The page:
Triclosan leads to dysregulation of the metabolic regulator FGF21 exacerbating high fat diet-induced nonalcoholic fatty liver disease

Proc Natl Acad Sci U S A. 2020 Dec 8;117(49):31259-31266. doi: 10.1073/pnas.2017129117. Epub 2020 Nov 23.

Abstract

Triclosan (TCS), employed as an antiseptic and disinfectant, comes into direct contact with humans through a plethora of consumer products and its rising environmental release. We have demonstrated that TCS promotes liver tumorigenesis in mice, yet the biological and molecular mechanisms by which TCS exerts its toxicity, especially in early stages of liver disease, are largely unexplored. When mice were fed a high-fat diet (HFD), we found that fatty liver and dyslipidemia are prominent early signs of liver abnormality induced by TCS. The presumably protective HFD-induced hepatic expression of the metabolic regulator fibroblast growth factor 21 (FGF21) was blunted by TCS. TCS-altered Fgf21 expression aligned with aberrant expression of genes encoding metabolic enzymes manifested as profound systemic metabolic changes that disturb homeostasis of amino acids, fatty acids, and glucose. Using a type 1 diabetic animal model, TCS potentiates and accelerates the development of steatohepatitis and fibrosis, accompanied by increased levels of hepatic lipid droplets and oxidative stress. Analysis of fecal samples revealed that HFD-fed mice exhibited a reduction in fecal species richness, and that TCS further diminished microbial diversity and shifted the bacterial community toward lower Bacteriodetes and higher Firmicutes, resembling changes in microbiota composition in nonalcoholic steatohepatitis (NASH) patients. Using reverse-genetic approaches, we demonstrate that, along with HFD, TCS induces hepatic steatosis and steatohepatitis jointly regulated by the transcription factor ATF4 and the nuclear receptor PPARα, which participate in the transcriptional regulation of the Fgf21 gene. This study provides evidence linking nutritional imbalance and exposure to TCS with the progression of NASH.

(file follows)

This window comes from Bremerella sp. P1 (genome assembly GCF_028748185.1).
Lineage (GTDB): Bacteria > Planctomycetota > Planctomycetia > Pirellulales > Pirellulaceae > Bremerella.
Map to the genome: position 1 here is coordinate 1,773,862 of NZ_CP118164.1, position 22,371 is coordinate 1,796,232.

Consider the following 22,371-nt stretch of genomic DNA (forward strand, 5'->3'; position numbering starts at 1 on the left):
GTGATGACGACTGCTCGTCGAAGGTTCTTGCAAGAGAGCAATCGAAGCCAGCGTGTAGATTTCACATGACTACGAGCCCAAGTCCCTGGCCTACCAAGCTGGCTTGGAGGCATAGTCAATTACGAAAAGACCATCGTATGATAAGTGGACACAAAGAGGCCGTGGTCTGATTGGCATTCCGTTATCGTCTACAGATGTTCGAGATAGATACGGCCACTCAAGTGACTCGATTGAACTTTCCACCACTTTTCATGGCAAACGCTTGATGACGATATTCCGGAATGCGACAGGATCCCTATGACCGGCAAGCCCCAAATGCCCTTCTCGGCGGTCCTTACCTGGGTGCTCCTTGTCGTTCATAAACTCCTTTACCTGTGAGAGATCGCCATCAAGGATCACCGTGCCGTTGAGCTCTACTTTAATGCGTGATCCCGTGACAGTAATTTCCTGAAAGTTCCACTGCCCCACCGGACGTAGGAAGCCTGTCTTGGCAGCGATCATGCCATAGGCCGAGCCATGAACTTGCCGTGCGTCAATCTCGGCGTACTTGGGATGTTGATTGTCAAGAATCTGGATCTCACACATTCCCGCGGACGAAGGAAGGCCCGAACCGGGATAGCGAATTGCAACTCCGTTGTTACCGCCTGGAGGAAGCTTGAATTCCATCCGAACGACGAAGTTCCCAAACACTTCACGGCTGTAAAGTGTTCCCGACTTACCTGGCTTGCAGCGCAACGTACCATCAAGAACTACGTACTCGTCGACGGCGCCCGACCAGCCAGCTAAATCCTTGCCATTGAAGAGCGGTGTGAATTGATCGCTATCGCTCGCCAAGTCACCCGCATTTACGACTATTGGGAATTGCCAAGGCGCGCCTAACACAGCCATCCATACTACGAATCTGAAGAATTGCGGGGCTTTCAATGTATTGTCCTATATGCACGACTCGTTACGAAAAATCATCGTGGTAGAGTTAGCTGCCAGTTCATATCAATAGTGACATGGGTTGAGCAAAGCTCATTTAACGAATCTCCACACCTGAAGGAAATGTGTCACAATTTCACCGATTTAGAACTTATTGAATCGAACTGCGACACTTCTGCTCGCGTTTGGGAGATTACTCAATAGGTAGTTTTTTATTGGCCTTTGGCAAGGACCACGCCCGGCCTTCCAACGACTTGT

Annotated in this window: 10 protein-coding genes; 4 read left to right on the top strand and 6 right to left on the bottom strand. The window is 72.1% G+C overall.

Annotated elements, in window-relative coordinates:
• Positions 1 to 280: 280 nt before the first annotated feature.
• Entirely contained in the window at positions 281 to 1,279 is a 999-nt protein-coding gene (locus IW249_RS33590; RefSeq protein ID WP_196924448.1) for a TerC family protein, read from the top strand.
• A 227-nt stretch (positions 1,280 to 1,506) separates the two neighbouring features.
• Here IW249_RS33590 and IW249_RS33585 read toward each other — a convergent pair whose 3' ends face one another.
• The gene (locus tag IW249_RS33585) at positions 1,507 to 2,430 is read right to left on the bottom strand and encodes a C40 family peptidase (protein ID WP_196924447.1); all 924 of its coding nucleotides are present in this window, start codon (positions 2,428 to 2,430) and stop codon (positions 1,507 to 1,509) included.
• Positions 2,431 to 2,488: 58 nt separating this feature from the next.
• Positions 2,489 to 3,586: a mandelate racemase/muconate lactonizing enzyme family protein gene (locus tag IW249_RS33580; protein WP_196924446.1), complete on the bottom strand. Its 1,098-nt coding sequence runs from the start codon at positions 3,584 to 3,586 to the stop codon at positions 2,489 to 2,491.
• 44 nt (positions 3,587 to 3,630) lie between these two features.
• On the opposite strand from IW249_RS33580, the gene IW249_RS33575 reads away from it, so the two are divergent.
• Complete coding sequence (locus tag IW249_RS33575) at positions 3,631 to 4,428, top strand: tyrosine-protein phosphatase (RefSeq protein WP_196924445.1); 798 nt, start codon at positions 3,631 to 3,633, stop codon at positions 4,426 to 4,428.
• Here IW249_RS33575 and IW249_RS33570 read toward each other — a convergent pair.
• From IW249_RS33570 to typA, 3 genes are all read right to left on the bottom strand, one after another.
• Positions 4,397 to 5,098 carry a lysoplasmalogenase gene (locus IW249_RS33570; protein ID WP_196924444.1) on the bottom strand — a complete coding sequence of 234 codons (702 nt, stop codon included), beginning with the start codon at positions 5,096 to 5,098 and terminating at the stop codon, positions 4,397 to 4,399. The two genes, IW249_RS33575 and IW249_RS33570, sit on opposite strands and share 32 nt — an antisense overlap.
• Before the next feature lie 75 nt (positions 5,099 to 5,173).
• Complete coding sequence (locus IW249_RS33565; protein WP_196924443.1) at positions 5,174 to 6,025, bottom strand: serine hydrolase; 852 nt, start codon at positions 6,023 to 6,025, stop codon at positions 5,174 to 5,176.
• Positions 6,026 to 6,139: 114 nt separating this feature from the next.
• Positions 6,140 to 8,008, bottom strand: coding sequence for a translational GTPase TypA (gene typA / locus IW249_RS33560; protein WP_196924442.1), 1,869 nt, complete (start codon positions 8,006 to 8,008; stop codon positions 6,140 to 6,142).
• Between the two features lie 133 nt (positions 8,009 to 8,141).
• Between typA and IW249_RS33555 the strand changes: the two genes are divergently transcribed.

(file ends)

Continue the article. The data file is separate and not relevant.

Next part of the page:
Keywords: diabetes; high-fat diet; nonalcoholic steatohepatitis; toxicant-associated steatohepatitis.

Publication types

  • Research Support, N.I.H., Extramural
  • Research Support, Non-U.S. Gov't

MeSH terms

  • Animals
  • Diet, High-Fat / adverse effects
  • Disease Models, Animal
  • Fatty Acids / biosynthesis
  • Fibroblast Growth Factors / antagonists & inhibitors
  • Fibroblast Growth Factors / genetics*
  • Gene Expression Regulation / drug effects
  • Humans
  • Liver / drug effects
  • Liver / pathology
  • Liver Cirrhosis / drug therapy
  • Liver Cirrhosis / etiology
  • Liver Cirrhosis / genetics
  • Liver Cirrhosis / pathology
  • Mice
  • Non-alcoholic Fatty Liver Disease / drug therapy*
  • Non-alcoholic Fatty Liver Disease / etiology
  • Non-alcoholic Fatty Liver Disease / genetics
  • Non-alcoholic Fatty Liver Disease / pathology
  • Obesity / drug therapy
  • Obesity / etiology
  • Obesity / genetics
  • Obesity / pathology
  • PPAR alpha / genetics*
  • Triclosan / pharmacology*

Substances

  • Fatty Acids
  • PPAR alpha
  • fibroblast growth factor 21
  • Triclosan
  • Fibroblast Growth Factors